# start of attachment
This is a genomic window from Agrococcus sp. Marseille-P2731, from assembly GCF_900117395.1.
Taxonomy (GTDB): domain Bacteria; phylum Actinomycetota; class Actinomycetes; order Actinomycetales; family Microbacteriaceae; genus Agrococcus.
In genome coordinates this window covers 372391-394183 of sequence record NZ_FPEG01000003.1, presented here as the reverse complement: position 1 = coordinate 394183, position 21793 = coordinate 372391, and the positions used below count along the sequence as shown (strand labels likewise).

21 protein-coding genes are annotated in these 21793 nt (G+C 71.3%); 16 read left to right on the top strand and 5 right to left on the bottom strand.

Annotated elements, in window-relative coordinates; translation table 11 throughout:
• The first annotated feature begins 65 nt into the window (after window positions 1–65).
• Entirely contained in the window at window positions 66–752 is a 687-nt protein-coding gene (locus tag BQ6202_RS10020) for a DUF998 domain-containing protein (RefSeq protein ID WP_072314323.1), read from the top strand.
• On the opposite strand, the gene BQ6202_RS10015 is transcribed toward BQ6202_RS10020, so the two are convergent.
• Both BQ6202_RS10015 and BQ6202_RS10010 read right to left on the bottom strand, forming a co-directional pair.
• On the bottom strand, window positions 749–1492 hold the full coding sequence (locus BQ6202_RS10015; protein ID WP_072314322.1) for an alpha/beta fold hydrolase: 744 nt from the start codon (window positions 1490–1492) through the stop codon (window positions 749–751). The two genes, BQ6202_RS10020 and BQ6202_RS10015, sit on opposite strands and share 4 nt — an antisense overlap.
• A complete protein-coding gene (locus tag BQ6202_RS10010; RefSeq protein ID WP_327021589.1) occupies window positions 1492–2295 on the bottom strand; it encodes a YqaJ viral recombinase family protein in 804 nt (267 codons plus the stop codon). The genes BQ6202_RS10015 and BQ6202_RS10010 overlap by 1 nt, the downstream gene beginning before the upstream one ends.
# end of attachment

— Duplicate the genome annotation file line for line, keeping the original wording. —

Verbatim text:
This is a genomic window from Agrococcus sp. Marseille-P2731, from assembly GCF_900117395.1.
Taxonomy (GTDB): domain Bacteria; phylum Actinomycetota; class Actinomycetes; order Actinomycetales; family Microbacteriaceae; genus Agrococcus.
In genome coordinates this window covers 372391-394183 of sequence record NZ_FPEG01000003.1, presented here as the reverse complement: position 1 = coordinate 394183, position 21793 = coordinate 372391, and the positions used below count along the sequence as shown (strand labels likewise).

21 protein-coding genes are annotated in these 21793 nt (G+C 71.3%); 16 read left to right on the top strand and 5 right to left on the bottom strand.

Annotated elements, in window-relative coordinates; translation table 11 throughout:
• The first annotated feature begins 65 nt into the window (after window positions 1–65).
• Entirely contained in the window at window positions 66–752 is a 687-nt protein-coding gene (locus tag BQ6202_RS10020) for a DUF998 domain-containing protein (RefSeq protein ID WP_072314323.1), read from the top strand.
• On the opposite strand, the gene BQ6202_RS10015 is transcribed toward BQ6202_RS10020, so the two are convergent.
• Both BQ6202_RS10015 and BQ6202_RS10010 read right to left on the bottom strand, forming a co-directional pair.
• On the bottom strand, window positions 749–1492 hold the full coding sequence (locus BQ6202_RS10015; protein ID WP_072314322.1) for an alpha/beta fold hydrolase: 744 nt from the start codon (window positions 1490–1492) through the stop codon (window positions 749–751). The two genes, BQ6202_RS10020 and BQ6202_RS10015, sit on opposite strands and share 4 nt — an antisense overlap.
• A complete protein-coding gene (locus tag BQ6202_RS10010; RefSeq protein ID WP_327021589.1) occupies window positions 1492–2295 on the bottom strand; it encodes a YqaJ viral recombinase family protein in 804 nt (267 codons plus the stop codon). The genes BQ6202_RS10015 and BQ6202_RS10010 overlap by 1 nt, the downstream gene beginning before the upstream one ends.